Background: Internal nasal valve collapse is a preventable complication of rhinoplasty, for which the spreader graft is the gold standard. More recently, the spreader flap technique has been espoused as an alternative to spreader grafting. Here, we evaluated the efficacy of this technique in a randomized trial setting.
Methods: The autospreader was used in 32 patients who were candidates for primary rhinoplasty; 34 who did not undergo a spreader flap procedure were recruited as a control group. Acoustic rhinometry was used in every patient preoperatively and 1 year postoperatively. Average volume and minimal cross-sectional area (MCA) of the nose and findings were collected. Also, the pre- and postoperative patients' subjective assessment about their satisfaction from their appearance and nasal obstruction were evaluated according to visual analog scale (VAS).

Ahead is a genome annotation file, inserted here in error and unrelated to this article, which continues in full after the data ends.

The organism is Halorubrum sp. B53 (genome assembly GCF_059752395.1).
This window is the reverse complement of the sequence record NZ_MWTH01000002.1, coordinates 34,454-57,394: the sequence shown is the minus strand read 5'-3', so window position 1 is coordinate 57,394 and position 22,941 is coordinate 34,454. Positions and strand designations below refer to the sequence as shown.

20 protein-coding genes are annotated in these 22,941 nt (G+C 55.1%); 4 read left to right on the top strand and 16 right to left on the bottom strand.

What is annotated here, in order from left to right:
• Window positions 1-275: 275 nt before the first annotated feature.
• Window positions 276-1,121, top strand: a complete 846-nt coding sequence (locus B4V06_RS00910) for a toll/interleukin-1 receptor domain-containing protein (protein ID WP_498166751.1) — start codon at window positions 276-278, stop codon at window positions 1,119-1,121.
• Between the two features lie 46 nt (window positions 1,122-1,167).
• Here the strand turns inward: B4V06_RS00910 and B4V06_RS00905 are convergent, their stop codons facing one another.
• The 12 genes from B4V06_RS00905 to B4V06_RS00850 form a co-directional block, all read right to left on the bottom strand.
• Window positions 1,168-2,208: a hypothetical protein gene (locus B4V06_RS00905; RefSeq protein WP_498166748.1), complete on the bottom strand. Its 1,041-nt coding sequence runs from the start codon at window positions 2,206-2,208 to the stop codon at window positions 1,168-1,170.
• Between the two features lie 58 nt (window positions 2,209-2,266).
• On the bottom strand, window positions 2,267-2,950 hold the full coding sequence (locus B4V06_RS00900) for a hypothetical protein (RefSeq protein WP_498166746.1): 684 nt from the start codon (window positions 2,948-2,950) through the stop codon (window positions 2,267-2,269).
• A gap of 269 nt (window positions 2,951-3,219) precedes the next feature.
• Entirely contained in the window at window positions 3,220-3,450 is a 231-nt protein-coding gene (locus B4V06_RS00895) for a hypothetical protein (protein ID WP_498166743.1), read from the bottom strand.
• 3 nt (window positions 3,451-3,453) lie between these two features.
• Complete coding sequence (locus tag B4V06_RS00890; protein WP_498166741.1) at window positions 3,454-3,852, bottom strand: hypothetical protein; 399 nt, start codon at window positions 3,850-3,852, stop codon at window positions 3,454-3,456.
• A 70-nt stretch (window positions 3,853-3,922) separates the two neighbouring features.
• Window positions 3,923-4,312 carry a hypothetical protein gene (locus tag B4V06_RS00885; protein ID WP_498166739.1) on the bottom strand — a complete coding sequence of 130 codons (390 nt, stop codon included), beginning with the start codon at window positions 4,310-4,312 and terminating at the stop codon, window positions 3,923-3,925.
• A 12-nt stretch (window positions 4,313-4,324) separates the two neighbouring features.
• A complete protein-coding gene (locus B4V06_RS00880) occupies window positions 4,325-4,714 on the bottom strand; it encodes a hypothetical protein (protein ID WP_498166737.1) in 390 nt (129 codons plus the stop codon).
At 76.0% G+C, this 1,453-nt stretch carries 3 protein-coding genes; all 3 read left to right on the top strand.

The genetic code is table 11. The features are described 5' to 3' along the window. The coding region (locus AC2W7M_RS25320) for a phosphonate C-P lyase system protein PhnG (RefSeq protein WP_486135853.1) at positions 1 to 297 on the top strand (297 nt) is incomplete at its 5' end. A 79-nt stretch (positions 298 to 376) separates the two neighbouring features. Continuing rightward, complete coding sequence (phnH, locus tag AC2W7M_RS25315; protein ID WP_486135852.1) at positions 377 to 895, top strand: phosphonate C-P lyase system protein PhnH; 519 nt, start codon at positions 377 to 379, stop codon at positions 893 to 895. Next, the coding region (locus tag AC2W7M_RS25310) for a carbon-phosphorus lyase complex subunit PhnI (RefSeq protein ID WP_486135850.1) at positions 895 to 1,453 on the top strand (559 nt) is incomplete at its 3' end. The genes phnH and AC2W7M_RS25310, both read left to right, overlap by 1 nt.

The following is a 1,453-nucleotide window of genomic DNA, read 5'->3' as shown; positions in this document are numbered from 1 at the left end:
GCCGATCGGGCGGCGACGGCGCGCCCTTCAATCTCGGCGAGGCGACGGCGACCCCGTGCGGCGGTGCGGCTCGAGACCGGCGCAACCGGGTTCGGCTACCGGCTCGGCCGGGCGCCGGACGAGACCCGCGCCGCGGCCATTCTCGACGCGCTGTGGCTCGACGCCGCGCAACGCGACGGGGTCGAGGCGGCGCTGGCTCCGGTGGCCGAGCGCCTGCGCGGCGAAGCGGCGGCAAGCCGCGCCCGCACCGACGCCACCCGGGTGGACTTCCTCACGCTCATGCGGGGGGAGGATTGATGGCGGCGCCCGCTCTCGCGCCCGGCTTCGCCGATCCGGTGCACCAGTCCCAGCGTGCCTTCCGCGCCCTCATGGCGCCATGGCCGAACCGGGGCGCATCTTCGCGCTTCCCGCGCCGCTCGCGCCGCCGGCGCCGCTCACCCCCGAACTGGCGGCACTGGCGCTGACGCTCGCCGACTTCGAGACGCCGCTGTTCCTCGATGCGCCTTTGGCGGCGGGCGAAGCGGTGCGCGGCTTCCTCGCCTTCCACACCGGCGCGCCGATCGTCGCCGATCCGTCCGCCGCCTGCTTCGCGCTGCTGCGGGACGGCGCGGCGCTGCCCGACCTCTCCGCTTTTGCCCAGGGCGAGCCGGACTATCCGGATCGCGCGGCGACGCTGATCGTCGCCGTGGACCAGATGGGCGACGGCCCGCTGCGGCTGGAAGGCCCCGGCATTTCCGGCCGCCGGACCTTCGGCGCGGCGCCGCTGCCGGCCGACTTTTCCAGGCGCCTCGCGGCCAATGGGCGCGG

Results: Among the study group patients, 46 (69.7%) were female and 20 (30.3%) were male subjects. Their mean age was 50/5 ± 6/24 years. The difference in MCA in the control group was -0.1 and +0.6 (on right and left sides, respectively), and in the spreader flap group it was -0.03 and +0.05, which showed an increase in MCA in the left side and a decrease in the opposite side of both groups. However, their difference was not statistically significant (p = 0.50). Also, the differences between preoperative and postoperative VAS were not significant in either nasal obstruction (p = 0.68) and cosmetic satisfaction (p = 0.38).
Conclusion: Spreader flap is an attractive technique in preserving the middle vault in nasal plastic surgery. However, its effect needs more evaluation.